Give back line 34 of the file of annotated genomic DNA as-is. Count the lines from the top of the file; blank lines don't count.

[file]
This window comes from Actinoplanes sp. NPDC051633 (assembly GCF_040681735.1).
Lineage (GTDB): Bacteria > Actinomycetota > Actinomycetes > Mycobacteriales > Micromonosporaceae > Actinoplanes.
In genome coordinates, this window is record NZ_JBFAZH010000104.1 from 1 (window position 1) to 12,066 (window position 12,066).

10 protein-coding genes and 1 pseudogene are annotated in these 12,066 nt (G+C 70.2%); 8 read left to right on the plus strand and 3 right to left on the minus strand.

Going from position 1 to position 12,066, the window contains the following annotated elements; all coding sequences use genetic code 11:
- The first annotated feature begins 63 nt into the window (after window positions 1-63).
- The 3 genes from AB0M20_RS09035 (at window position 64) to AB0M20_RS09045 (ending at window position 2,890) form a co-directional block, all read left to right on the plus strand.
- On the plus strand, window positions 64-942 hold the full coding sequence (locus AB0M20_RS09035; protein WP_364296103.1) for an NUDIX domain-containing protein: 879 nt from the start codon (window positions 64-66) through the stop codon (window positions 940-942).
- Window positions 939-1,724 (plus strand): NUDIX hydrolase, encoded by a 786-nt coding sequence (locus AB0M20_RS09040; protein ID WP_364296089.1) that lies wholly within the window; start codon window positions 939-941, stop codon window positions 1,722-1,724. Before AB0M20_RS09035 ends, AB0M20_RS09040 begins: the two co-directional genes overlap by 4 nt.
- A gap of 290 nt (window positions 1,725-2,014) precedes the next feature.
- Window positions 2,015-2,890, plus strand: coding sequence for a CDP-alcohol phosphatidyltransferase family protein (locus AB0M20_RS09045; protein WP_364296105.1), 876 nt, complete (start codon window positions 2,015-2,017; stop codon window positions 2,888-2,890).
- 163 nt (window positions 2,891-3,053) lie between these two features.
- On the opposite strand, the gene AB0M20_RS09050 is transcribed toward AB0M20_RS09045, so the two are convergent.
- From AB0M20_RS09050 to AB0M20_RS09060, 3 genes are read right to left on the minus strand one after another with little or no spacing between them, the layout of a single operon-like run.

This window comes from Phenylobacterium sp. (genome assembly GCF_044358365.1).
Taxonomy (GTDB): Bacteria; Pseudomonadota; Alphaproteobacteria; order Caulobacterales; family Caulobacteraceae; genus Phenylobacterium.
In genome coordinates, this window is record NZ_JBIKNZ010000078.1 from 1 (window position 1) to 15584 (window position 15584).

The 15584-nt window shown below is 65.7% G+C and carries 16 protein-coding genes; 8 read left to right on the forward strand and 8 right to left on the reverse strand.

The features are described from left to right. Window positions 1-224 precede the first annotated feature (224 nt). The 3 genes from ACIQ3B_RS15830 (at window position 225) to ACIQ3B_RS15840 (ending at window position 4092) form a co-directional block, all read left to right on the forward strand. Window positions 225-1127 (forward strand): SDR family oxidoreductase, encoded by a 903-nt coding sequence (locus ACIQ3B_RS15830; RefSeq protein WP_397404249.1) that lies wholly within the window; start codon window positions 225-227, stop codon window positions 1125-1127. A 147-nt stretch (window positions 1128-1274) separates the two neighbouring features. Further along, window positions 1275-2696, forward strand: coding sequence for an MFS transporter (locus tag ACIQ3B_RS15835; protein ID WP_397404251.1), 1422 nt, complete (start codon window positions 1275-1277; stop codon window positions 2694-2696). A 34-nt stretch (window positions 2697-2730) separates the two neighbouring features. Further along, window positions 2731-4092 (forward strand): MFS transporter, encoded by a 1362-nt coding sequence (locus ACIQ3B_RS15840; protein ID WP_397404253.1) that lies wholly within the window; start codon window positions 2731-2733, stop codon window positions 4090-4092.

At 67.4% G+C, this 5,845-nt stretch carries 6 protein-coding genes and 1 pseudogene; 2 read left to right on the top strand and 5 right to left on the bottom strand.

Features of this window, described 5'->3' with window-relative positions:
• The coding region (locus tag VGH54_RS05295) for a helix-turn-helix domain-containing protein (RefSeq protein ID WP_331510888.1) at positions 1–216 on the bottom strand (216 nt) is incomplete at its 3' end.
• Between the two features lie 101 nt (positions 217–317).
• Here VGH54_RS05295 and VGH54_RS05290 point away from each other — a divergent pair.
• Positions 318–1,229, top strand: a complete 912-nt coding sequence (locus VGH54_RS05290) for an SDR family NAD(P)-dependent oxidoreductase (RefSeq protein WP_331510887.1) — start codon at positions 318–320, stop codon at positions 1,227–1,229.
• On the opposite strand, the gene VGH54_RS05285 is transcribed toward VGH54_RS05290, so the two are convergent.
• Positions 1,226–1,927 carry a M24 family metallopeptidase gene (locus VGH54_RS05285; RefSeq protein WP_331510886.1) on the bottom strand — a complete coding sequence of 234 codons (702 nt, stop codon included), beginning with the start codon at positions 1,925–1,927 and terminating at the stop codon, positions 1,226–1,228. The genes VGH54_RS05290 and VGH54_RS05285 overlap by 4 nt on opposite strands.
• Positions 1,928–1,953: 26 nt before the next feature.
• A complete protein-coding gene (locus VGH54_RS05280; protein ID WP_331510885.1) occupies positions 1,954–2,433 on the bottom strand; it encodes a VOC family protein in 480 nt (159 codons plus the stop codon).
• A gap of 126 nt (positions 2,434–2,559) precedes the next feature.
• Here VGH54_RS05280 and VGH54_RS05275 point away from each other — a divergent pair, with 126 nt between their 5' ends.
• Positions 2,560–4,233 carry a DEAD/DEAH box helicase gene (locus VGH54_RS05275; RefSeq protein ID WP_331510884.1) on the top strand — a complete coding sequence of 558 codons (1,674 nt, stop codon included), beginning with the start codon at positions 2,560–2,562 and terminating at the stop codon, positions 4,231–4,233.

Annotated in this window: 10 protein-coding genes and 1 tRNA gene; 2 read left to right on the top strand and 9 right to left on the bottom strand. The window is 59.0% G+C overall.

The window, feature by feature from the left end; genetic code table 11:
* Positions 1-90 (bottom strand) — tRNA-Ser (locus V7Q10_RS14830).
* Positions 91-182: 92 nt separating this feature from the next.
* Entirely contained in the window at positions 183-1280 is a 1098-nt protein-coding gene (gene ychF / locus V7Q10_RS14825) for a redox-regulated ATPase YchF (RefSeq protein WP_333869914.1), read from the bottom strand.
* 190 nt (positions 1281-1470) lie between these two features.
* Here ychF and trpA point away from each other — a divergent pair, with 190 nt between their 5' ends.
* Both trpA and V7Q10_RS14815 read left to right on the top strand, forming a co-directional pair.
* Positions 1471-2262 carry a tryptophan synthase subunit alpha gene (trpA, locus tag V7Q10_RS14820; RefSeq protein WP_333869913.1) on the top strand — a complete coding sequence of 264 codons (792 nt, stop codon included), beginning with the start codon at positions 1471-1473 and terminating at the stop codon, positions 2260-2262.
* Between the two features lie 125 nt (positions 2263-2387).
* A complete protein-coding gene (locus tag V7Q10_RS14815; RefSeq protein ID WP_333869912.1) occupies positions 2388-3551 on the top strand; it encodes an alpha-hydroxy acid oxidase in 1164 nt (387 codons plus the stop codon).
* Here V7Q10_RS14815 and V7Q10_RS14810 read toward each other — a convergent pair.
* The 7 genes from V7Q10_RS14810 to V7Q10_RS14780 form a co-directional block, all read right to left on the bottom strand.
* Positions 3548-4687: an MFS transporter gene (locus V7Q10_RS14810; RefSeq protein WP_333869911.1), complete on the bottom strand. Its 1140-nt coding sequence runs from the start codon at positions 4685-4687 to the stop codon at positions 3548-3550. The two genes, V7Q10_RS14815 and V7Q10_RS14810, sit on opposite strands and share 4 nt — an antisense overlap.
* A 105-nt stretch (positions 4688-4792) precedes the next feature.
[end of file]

The window, feature by feature from the left end; genetic code table 11: